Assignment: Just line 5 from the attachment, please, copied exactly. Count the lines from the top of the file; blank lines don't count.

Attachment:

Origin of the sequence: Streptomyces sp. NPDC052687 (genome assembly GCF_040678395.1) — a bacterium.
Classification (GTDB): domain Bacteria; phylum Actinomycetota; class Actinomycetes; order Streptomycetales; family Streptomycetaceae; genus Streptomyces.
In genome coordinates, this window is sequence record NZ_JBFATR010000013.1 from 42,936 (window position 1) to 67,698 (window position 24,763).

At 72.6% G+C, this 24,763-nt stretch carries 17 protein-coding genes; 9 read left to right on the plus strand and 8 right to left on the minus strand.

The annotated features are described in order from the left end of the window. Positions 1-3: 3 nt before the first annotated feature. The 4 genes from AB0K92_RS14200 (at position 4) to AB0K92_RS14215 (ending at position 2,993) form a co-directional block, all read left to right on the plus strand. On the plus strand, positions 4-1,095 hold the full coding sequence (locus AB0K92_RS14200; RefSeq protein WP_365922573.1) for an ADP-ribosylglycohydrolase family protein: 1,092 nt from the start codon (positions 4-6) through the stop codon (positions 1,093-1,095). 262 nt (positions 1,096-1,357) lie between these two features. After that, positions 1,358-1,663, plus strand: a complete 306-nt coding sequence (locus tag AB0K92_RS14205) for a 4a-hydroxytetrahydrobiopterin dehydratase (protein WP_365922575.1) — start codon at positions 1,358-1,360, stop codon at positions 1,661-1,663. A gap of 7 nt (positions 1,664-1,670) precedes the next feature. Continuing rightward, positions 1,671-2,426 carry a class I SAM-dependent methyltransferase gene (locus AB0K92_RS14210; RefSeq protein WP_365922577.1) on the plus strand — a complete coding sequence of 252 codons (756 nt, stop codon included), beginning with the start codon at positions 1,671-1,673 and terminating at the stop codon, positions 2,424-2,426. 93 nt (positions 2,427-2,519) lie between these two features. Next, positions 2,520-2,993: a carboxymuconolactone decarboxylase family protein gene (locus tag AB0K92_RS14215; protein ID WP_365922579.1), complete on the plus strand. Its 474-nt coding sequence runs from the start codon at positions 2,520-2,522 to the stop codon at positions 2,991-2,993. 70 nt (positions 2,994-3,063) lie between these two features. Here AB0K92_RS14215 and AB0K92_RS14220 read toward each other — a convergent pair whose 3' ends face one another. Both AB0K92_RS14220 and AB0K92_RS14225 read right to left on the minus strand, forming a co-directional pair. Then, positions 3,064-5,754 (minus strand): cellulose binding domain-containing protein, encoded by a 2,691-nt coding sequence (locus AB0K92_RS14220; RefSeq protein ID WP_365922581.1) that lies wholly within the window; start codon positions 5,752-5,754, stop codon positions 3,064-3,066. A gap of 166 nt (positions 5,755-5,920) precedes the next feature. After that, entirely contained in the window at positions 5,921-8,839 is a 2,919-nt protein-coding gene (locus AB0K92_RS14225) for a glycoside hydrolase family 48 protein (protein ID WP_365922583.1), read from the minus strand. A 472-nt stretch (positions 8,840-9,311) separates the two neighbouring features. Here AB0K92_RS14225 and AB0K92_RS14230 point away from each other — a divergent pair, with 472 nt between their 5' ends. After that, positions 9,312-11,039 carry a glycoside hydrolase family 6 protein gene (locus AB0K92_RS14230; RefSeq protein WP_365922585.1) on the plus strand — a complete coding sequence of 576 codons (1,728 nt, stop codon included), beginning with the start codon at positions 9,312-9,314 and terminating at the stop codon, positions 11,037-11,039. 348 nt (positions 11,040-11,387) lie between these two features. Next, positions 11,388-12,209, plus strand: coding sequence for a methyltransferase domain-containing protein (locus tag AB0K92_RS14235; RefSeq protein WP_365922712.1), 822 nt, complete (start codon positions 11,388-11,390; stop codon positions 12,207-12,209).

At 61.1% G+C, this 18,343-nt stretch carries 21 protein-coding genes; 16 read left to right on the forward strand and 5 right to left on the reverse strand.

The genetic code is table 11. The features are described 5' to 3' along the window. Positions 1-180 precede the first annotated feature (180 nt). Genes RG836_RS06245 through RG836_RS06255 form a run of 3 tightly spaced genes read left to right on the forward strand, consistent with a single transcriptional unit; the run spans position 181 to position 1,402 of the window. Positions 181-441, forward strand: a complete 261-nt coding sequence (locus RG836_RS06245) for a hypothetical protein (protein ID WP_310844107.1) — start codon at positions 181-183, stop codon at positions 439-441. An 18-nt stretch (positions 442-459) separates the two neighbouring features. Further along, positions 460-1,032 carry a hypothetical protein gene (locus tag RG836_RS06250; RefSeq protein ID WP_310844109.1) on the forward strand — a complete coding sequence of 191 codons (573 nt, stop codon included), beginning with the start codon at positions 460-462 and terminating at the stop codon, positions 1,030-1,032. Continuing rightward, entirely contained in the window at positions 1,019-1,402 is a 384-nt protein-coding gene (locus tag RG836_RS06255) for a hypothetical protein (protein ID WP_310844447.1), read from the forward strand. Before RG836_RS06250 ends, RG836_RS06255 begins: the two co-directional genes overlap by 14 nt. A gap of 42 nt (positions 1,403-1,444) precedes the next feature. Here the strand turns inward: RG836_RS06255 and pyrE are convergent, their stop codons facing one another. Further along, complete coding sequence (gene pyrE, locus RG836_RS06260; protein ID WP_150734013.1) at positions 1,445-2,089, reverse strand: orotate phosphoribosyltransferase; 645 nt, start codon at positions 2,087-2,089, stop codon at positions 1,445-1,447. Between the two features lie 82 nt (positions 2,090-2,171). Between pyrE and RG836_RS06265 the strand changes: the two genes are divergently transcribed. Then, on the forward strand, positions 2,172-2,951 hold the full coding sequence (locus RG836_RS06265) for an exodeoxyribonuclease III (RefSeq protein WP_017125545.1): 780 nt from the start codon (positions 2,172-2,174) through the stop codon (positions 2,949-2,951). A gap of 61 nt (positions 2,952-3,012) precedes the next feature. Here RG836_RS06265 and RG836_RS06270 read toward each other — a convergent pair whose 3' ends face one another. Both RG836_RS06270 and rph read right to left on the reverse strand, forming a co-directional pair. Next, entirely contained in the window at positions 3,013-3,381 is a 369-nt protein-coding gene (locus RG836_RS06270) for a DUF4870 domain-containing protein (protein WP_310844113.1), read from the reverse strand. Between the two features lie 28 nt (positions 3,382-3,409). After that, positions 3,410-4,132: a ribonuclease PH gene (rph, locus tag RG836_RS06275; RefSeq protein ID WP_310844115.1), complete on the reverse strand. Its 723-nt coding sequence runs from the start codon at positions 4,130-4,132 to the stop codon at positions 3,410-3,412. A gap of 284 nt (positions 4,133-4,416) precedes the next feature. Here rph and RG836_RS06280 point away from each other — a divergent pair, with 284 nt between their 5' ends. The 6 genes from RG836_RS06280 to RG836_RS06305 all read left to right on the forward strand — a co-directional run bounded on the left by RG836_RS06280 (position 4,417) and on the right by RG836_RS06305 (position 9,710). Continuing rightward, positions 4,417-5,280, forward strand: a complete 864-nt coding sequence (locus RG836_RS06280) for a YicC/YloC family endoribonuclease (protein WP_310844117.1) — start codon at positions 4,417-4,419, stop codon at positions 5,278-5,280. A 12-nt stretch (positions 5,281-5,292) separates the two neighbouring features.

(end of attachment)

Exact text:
The annotated features are described in order from the left end of the window. Positions 1-3: 3 nt before the first annotated feature. The 4 genes from AB0K92_RS14200 (at position 4) to AB0K92_RS14215 (ending at position 2,993) form a co-directional block, all read left to right on the plus strand. On the plus strand, positions 4-1,095 hold the full coding sequence (locus AB0K92_RS14200; RefSeq protein WP_365922573.1) for an ADP-ribosylglycohydrolase family protein: 1,092 nt from the start codon (positions 4-6) through the stop codon (positions 1,093-1,095). 262 nt (positions 1,096-1,357) lie between these two features. After that, positions 1,358-1,663, plus strand: a complete 306-nt coding sequence (locus tag AB0K92_RS14205) for a 4a-hydroxytetrahydrobiopterin dehydratase (protein WP_365922575.1) — start codon at positions 1,358-1,360, stop codon at positions 1,661-1,663. A gap of 7 nt (positions 1,664-1,670) precedes the next feature. Continuing rightward, positions 1,671-2,426 carry a class I SAM-dependent methyltransferase gene (locus AB0K92_RS14210; RefSeq protein WP_365922577.1) on the plus strand — a complete coding sequence of 252 codons (756 nt, stop codon included), beginning with the start codon at positions 1,671-1,673 and terminating at the stop codon, positions 2,424-2,426. 93 nt (positions 2,427-2,519) lie between these two features. Next, positions 2,520-2,993: a carboxymuconolactone decarboxylase family protein gene (locus tag AB0K92_RS14215; protein ID WP_365922579.1), complete on the plus strand. Its 474-nt coding sequence runs from the start codon at positions 2,520-2,522 to the stop codon at positions 2,991-2,993. 70 nt (positions 2,994-3,063) lie between these two features. Here AB0K92_RS14215 and AB0K92_RS14220 read toward each other — a convergent pair whose 3' ends face one another. Both AB0K92_RS14220 and AB0K92_RS14225 read right to left on the minus strand, forming a co-directional pair. Then, positions 3,064-5,754 (minus strand): cellulose binding domain-containing protein, encoded by a 2,691-nt coding sequence (locus AB0K92_RS14220; RefSeq protein ID WP_365922581.1) that lies wholly within the window; start codon positions 5,752-5,754, stop codon positions 3,064-3,066. A gap of 166 nt (positions 5,755-5,920) precedes the next feature. After that, entirely contained in the window at positions 5,921-8,839 is a 2,919-nt protein-coding gene (locus AB0K92_RS14225) for a glycoside hydrolase family 48 protein (protein ID WP_365922583.1), read from the minus strand. A 472-nt stretch (positions 8,840-9,311) separates the two neighbouring features. Here AB0K92_RS14225 and AB0K92_RS14230 point away from each other — a divergent pair, with 472 nt between their 5' ends. After that, positions 9,312-11,039 carry a glycoside hydrolase family 6 protein gene (locus AB0K92_RS14230; RefSeq protein WP_365922585.1) on the plus strand — a complete coding sequence of 576 codons (1,728 nt, stop codon included), beginning with the start codon at positions 9,312-9,314 and terminating at the stop codon, positions 11,037-11,039. 348 nt (positions 11,040-11,387) lie between these two features. Next, positions 11,388-12,209, plus strand: coding sequence for a methyltransferase domain-containing protein (locus tag AB0K92_RS14235; RefSeq protein WP_365922712.1), 822 nt, complete (start codon positions 11,388-11,390; stop codon positions 12,207-12,209).